The more we consume, the less we care about the living planet.

18 05 2014

monbiotGeorge Monbiot has just published a most fascinating article about the environmental impact of various nations, their feelings of guilt over the matter and so on, with terrific charts to clearly explain the sordid state of affairs we have now reached..

George reminds us of the famous quote perhaps mistakenly attributed to Gandhi. When asked by a journalist during a visit to Britain, “What do you think of Western civilization?”, he’s reputed to have replied, “I think it would be a good idea.”

Not unexpectedly…….:

mapping climate change commitmentsAs for the US, Australia and Canada, they are ranked among the worst of all: comprehensively failing to limit their massive contribution to a global problem. We justify our foot-dragging with a mistaken premise. Our refusal to stop pumping so much carbon dioxide into the atmosphere is pure selfishness. [click on map for larger view]

The fact that the poorer nations are doing more, far more in fact, than we are to combat manmade climate change and feel more guilt than Australians (or other Anglophone nation!) blew me away……  we truly don’t care.  It seems that Western Civilisation is in fact a bad idea…..

“Why” asks George “is it so difficult to persuade people to care about our wonderful planet, the world that gave rise to us and upon which we wholly depend? And why do you encounter a barrage of hostility and denial whenever you attempt it (and not only from the professional liars who are paid by coal and oil and timber companies to sow confusion and channel hatred)?”

“The first thing to note, in trying to answer this question,” writes George “is that the rich anglophone countries are anomalous. In this bar chart (copied from the website of the New York Times) you can see how atypical the attitudes of people in the US and the UK are. Because almost everything we read in this country is published in rich, English-speaking nations, we might get the false impression that the world doesn’t care very much.”

bar chart from New York TimesAustralians obviously don’t care much either.  After all, we elected the most uncaring government ever.  They don’t care about the aged, the weak, the sick, the unemployed, and they sure as hell don’t give a stuff about the environment.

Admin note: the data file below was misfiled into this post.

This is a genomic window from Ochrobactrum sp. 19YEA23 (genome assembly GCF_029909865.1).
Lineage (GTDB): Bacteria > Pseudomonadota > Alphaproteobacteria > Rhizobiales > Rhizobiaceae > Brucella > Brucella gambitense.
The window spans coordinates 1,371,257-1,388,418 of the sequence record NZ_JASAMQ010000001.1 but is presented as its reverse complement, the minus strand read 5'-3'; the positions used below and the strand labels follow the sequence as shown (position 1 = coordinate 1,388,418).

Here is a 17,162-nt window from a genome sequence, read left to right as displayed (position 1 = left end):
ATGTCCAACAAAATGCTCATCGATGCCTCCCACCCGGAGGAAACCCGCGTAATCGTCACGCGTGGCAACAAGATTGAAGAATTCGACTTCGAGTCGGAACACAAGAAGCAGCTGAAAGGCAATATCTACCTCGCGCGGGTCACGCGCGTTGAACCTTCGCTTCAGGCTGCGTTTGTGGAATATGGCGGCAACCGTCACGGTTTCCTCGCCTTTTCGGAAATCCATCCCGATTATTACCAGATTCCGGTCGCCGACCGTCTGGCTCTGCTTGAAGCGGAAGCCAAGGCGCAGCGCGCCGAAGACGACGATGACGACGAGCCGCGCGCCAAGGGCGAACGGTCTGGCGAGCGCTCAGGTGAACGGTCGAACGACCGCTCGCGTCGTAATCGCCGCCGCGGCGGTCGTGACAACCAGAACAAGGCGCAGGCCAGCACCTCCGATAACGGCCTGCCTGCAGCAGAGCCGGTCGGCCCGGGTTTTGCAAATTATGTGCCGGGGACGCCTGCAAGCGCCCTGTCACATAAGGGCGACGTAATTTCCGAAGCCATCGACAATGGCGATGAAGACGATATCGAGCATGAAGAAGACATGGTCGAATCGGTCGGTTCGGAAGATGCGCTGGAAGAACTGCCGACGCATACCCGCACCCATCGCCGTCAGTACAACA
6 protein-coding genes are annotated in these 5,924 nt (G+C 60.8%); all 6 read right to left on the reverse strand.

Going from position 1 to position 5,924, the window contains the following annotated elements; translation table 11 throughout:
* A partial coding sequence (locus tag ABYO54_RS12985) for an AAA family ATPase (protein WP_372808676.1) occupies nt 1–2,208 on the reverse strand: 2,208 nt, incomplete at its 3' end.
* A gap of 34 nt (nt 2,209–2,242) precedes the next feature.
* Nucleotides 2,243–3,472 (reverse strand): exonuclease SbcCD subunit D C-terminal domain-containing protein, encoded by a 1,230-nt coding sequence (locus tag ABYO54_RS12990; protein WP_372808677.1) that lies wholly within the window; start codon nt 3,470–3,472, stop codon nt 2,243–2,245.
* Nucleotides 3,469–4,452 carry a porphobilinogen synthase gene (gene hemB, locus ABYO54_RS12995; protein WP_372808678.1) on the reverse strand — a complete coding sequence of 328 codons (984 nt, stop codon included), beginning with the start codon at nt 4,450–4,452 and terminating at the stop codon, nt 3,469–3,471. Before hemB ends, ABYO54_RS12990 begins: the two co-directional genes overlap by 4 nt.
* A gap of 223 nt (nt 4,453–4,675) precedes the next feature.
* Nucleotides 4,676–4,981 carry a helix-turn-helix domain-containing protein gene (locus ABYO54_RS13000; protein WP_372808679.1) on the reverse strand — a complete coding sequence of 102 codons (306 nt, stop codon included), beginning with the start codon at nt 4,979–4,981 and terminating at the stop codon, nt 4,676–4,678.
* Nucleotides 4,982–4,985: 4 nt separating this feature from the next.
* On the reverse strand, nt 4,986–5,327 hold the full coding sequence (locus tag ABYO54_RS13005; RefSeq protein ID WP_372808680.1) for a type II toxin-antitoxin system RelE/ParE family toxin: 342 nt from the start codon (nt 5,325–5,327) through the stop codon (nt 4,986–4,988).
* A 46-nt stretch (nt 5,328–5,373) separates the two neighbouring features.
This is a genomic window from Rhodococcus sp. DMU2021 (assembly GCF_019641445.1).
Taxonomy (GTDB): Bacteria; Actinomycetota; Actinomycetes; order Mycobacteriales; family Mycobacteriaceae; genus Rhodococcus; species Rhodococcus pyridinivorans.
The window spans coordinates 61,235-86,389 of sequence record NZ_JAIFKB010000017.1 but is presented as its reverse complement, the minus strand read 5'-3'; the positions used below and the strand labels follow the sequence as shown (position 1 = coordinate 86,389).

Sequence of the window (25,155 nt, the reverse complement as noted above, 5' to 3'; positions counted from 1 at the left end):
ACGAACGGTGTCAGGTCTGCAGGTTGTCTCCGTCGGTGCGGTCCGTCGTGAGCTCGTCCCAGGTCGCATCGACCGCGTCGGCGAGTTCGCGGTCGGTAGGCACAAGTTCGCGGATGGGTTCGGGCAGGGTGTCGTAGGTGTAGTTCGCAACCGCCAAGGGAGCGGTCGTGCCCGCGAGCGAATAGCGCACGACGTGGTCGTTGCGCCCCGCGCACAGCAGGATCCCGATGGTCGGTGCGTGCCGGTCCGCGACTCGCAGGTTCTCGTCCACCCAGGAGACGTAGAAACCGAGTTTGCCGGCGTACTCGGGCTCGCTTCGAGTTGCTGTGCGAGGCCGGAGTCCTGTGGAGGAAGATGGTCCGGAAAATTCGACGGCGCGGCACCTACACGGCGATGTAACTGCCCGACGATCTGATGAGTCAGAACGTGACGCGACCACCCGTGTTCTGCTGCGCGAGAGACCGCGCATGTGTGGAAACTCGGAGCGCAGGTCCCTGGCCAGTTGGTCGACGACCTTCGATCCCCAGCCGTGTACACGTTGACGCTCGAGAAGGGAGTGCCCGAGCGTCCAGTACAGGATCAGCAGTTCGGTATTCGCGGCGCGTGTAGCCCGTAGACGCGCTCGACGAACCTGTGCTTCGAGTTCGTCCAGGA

Both the map and the bar chart overlap to some degree with the fascinating results of the Greendex survey of consumer attitudes.

For years we’ve been told that people cannot afford to care about the natural world until they become rich; that only economic growth can save the biosphere, that civilisation marches towards enlightenment about our impacts on the living planet. The results suggest the opposite.

Greendex graphNotice how there are no nations in the Low Greendex/Very guilty corner…….??  “The more we consume,” says George, “the less we feel. And maybe that doesn’t just apply to guilt.”

Perhaps that’s the point of our otherwise-pointless hyperconsumption: it smothers feeling. It might also be the effect of the constant bombardment of advertising and marketing. They seek to replace our attachments to people and place with attachments to objects: attachments which the next round of advertising then breaks in the hope of attaching us to a different set of objects.

So the perennially low level of concern, which flickers upwards momentarily when disaster strikes, then slumps back into the customary stupor, is an almost inevitable result of a society that has become restructured around shopping, fashion, celebrity and an obsession with money. How we break the circle and wake people out of this dreamworld is the question that all those who love the living planet should address. There will be no easy answers.




One response

19 05 2014

If we don’t grow up pretty soon and start caring and making caring choices, we will bring down upon ourselves a disaster that will force us to care and make caring choices. Either way, it’s going to happen. One way is more painful, is all. Another great post, thanks so much. ~ Linne

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